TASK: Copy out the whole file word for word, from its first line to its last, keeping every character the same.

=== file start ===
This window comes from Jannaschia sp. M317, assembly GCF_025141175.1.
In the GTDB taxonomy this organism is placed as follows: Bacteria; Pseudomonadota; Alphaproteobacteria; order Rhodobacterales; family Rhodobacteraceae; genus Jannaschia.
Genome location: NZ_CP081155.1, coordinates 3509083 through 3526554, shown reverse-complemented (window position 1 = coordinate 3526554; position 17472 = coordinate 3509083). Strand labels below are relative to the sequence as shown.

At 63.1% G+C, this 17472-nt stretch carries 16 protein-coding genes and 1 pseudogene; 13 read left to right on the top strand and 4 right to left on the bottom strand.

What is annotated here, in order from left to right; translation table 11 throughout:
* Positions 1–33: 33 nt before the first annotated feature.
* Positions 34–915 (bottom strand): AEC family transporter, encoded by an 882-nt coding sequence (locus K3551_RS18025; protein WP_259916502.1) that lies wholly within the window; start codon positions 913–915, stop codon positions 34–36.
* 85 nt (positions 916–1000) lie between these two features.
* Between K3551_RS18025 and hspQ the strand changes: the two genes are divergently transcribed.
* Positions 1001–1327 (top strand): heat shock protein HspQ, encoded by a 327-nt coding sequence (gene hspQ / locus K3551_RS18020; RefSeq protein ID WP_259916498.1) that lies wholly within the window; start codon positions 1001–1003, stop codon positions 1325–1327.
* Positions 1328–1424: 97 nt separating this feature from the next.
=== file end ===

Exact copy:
This window comes from Jannaschia sp. M317, assembly GCF_025141175.1.
In the GTDB taxonomy this organism is placed as follows: Bacteria; Pseudomonadota; Alphaproteobacteria; order Rhodobacterales; family Rhodobacteraceae; genus Jannaschia.
Genome location: NZ_CP081155.1, coordinates 3509083 through 3526554, shown reverse-complemented (window position 1 = coordinate 3526554; position 17472 = coordinate 3509083). Strand labels below are relative to the sequence as shown.

At 63.1% G+C, this 17472-nt stretch carries 16 protein-coding genes and 1 pseudogene; 13 read left to right on the top strand and 4 right to left on the bottom strand.

What is annotated here, in order from left to right; translation table 11 throughout:
* Positions 1–33: 33 nt before the first annotated feature.
* Positions 34–915 (bottom strand): AEC family transporter, encoded by an 882-nt coding sequence (locus K3551_RS18025; protein WP_259916502.1) that lies wholly within the window; start codon positions 913–915, stop codon positions 34–36.
* 85 nt (positions 916–1000) lie between these two features.
* Between K3551_RS18025 and hspQ the strand changes: the two genes are divergently transcribed.
* Positions 1001–1327 (top strand): heat shock protein HspQ, encoded by a 327-nt coding sequence (gene hspQ / locus K3551_RS18020; RefSeq protein ID WP_259916498.1) that lies wholly within the window; start codon positions 1001–1003, stop codon positions 1325–1327.
* Positions 1328–1424: 97 nt separating this feature from the next.